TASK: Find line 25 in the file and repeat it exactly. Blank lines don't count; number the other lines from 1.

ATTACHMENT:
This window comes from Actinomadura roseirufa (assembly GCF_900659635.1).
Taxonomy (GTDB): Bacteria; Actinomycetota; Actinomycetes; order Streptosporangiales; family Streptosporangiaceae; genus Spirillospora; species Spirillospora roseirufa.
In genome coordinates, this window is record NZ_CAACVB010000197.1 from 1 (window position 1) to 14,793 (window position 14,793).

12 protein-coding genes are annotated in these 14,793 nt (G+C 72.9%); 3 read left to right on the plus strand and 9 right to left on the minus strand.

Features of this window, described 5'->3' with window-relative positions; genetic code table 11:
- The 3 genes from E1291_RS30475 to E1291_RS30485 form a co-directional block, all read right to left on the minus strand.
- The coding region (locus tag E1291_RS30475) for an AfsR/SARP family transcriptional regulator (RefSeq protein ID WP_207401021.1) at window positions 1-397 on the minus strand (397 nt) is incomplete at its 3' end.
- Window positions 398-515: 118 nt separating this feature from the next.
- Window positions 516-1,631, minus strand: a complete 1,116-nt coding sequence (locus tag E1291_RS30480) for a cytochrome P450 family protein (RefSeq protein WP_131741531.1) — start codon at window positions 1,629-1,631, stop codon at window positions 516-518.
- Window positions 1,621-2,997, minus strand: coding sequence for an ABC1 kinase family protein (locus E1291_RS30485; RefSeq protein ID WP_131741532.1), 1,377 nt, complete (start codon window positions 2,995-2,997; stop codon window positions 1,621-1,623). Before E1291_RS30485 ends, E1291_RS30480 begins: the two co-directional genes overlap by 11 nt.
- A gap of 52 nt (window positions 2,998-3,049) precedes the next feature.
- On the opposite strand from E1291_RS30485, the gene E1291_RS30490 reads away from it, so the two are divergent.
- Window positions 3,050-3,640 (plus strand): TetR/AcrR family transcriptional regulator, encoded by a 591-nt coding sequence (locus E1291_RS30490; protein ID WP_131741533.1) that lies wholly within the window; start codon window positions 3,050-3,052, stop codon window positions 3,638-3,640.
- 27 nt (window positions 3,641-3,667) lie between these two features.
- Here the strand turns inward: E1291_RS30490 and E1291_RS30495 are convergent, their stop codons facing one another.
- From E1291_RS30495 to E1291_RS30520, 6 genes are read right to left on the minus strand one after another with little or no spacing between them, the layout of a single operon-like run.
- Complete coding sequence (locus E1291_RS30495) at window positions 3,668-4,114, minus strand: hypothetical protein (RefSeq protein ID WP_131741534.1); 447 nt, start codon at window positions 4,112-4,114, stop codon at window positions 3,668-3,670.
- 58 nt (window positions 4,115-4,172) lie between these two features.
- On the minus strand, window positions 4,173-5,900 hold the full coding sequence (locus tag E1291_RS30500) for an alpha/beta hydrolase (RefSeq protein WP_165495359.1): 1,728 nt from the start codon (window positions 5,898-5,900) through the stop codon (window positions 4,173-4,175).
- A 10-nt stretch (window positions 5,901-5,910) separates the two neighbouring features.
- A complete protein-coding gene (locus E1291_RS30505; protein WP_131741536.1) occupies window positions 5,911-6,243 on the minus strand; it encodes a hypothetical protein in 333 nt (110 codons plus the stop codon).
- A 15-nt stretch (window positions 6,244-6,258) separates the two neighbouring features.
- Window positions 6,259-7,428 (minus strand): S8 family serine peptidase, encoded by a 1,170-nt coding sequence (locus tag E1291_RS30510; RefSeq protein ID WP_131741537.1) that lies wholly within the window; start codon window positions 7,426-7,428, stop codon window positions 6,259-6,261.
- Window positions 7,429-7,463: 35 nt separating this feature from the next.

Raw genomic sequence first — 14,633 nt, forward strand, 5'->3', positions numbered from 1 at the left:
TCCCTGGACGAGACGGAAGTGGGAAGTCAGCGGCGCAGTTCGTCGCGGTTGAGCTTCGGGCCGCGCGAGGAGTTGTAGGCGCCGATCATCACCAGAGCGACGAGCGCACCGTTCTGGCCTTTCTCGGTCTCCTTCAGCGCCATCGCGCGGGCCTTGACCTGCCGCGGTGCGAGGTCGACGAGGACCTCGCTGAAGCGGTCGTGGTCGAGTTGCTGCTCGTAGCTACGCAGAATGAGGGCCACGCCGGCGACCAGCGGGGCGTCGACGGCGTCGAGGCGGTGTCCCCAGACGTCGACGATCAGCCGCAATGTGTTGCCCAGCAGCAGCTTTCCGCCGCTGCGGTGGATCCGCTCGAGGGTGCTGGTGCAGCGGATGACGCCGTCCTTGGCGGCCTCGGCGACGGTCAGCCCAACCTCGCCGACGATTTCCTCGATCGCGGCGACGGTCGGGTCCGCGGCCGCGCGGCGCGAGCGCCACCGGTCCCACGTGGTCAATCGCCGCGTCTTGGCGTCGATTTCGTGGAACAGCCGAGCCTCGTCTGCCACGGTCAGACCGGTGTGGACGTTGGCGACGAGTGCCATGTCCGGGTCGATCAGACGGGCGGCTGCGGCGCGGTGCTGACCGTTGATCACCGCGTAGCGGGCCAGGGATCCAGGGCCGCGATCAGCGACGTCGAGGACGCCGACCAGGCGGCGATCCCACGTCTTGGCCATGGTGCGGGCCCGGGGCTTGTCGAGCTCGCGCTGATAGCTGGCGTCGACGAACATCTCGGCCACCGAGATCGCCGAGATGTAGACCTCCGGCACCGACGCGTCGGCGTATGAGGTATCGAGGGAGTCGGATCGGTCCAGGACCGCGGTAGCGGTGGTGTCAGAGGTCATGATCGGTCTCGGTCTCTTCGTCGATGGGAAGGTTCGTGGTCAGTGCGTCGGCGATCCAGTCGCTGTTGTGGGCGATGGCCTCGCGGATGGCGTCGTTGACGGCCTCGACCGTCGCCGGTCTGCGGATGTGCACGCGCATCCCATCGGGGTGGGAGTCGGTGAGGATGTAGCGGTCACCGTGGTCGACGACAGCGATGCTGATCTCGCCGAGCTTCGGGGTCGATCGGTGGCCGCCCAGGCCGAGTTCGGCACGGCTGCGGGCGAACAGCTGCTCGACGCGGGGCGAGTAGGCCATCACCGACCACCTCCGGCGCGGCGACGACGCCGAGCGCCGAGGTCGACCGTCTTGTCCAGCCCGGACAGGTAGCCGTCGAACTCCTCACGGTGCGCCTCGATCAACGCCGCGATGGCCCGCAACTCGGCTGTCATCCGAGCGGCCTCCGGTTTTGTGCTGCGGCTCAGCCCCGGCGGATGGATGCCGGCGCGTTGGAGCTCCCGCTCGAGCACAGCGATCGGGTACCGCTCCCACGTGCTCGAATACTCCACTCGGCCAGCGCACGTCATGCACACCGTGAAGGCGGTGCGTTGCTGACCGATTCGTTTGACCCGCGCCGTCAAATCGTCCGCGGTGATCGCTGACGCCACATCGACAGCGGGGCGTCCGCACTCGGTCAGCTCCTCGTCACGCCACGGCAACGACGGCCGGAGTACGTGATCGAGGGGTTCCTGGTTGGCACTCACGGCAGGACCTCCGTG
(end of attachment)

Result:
Raw genomic sequence first — 14,633 nt, forward strand, 5'->3', positions numbered from 1 at the left: